BIRMINGHAM, AL - Mexico and 15 Central American and South American countries have asked a federal court to consider their briefs in support of lawsuits seeking to overturn Alabama's new immigration law.
According to Mexico's brief the law, which is slated to go into effect Sept. 1, undermines U.S.-Mexico relations.
"Mexico seeks to ensure that its citizens present in the U.S. are accorded the human and civil rights granted under the U.S. Constitution," the brief states.
Mexico goes on to ask that the federal court declare Alabama's law unconstitutional and prevent it from going into effect.
The controversial Alabama immigration law has attracted Obama administration opposition and raised the concerns of Hispanic evangelicals and other church leaders, who are calling for immigration reform to be “fair” in order to allow Latinos to contribute the country as well as fulfill the Bible's commands.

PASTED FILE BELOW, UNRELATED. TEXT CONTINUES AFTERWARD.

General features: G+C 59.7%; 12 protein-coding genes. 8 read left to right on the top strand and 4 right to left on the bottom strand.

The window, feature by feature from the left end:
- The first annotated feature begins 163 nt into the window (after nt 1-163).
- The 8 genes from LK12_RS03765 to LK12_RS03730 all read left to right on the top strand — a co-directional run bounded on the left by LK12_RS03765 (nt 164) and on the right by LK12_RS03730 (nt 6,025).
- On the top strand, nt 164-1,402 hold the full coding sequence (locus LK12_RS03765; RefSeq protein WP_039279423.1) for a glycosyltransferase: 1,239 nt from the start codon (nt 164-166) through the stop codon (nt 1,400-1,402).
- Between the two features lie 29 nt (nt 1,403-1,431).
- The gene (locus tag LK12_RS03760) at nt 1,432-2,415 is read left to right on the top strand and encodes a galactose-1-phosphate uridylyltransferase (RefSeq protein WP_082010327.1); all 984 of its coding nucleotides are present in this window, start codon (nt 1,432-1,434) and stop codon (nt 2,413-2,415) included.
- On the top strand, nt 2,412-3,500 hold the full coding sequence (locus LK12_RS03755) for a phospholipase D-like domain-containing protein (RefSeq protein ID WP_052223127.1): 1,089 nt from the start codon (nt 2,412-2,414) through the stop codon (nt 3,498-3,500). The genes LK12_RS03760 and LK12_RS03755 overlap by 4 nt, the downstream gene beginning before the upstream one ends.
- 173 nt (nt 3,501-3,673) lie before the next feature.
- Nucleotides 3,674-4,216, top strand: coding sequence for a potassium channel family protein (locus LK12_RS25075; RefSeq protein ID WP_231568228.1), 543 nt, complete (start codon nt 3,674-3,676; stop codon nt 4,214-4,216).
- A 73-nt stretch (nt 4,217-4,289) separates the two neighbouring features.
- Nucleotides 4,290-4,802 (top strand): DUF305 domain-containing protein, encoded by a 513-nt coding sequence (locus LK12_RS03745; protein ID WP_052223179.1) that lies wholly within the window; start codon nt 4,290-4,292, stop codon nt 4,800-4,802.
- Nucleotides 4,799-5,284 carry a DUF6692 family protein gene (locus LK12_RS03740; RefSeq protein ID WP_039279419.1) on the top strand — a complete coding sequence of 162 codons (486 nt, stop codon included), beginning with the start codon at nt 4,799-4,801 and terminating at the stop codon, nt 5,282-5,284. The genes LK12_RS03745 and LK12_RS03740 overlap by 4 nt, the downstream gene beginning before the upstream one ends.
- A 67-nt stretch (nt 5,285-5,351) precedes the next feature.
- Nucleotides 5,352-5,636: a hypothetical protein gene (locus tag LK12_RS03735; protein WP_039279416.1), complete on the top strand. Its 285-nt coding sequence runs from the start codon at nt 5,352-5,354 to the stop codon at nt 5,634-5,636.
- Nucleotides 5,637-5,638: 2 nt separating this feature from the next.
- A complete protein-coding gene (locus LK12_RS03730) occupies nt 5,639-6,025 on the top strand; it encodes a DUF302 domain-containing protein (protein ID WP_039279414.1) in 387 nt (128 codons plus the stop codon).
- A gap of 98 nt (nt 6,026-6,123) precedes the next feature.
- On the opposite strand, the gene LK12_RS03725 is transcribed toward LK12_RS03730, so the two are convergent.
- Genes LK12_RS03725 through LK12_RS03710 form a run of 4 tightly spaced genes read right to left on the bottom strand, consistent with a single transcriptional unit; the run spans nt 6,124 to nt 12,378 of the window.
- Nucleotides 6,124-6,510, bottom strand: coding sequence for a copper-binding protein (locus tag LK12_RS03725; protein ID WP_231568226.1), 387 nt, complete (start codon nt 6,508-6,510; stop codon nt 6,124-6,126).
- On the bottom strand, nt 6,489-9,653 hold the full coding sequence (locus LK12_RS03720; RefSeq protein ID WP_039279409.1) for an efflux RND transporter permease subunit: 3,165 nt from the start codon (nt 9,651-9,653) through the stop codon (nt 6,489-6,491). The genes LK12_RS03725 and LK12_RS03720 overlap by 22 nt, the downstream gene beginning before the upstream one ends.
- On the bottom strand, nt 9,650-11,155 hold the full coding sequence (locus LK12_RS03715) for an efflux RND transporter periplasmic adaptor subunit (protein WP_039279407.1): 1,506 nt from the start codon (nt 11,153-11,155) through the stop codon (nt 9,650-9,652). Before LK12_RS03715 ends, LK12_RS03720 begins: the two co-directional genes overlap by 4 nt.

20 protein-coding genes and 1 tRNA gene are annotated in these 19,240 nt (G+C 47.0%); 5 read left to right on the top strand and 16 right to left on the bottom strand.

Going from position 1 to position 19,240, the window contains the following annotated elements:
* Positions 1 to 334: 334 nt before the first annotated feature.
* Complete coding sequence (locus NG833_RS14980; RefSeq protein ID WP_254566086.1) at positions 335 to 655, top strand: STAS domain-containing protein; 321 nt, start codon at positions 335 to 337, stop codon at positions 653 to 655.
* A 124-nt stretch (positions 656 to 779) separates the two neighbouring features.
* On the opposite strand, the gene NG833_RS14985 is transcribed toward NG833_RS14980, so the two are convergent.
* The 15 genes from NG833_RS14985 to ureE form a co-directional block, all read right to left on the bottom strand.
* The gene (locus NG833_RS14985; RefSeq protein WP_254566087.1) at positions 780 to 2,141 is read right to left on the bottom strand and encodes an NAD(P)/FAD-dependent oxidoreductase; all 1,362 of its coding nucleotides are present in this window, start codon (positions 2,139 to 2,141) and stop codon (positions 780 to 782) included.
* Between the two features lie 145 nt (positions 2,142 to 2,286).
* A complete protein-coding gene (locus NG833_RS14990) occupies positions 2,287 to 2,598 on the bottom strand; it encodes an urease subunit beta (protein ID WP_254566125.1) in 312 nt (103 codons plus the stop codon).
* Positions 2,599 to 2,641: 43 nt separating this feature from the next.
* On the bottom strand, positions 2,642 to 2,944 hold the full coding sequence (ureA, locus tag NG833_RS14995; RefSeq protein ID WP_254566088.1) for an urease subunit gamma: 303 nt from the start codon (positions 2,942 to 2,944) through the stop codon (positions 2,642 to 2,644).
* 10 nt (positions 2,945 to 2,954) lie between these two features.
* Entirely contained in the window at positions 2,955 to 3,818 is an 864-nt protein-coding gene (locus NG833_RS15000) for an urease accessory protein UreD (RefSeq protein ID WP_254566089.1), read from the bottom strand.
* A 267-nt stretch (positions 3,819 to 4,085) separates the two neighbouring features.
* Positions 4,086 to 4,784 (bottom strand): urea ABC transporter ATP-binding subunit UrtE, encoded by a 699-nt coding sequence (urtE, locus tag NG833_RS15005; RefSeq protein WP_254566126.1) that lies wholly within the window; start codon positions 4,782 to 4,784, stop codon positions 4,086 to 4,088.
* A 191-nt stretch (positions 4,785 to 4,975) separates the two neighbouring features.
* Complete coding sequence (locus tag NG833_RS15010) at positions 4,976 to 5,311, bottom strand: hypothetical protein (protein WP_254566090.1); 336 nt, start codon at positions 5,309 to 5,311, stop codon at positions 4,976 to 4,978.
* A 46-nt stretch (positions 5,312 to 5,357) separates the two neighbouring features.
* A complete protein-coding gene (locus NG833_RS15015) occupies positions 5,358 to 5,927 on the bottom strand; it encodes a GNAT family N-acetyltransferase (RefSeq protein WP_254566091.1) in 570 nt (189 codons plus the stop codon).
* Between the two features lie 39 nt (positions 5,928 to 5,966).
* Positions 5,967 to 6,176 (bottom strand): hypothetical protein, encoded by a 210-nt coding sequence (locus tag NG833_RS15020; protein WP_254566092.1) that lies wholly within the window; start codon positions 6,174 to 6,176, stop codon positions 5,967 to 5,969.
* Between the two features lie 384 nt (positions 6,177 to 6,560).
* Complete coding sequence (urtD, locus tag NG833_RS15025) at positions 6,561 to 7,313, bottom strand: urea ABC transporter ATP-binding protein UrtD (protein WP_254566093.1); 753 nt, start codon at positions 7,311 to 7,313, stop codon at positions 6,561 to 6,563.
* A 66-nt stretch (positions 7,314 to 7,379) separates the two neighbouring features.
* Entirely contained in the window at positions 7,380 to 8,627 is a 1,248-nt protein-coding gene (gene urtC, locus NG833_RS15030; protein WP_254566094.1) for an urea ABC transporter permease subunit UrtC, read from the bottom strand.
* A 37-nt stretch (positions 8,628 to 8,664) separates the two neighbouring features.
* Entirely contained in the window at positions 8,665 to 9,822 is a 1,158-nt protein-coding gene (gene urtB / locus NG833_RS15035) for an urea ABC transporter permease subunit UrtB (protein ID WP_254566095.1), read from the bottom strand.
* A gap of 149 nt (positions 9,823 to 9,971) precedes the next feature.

In a statement posted on its website, the U.S. Mexico Embassy acknowledged the sovereignty of the United States to enact immigration policies within its territories. The embassy also stated the Mexican government "reiterates its unwavering commitment to protect, by all available means, the rights and dignity of Mexicans abroad."
Alabama's HB 56, the embassy states, "could lead to the violation of the civil and human rights of our nationals."
HB 56 requires public schools to check students' immigration status and employers to check workers' statuses via E-Verify. The bill also allows police officers to stop suspected undocumented immigrants.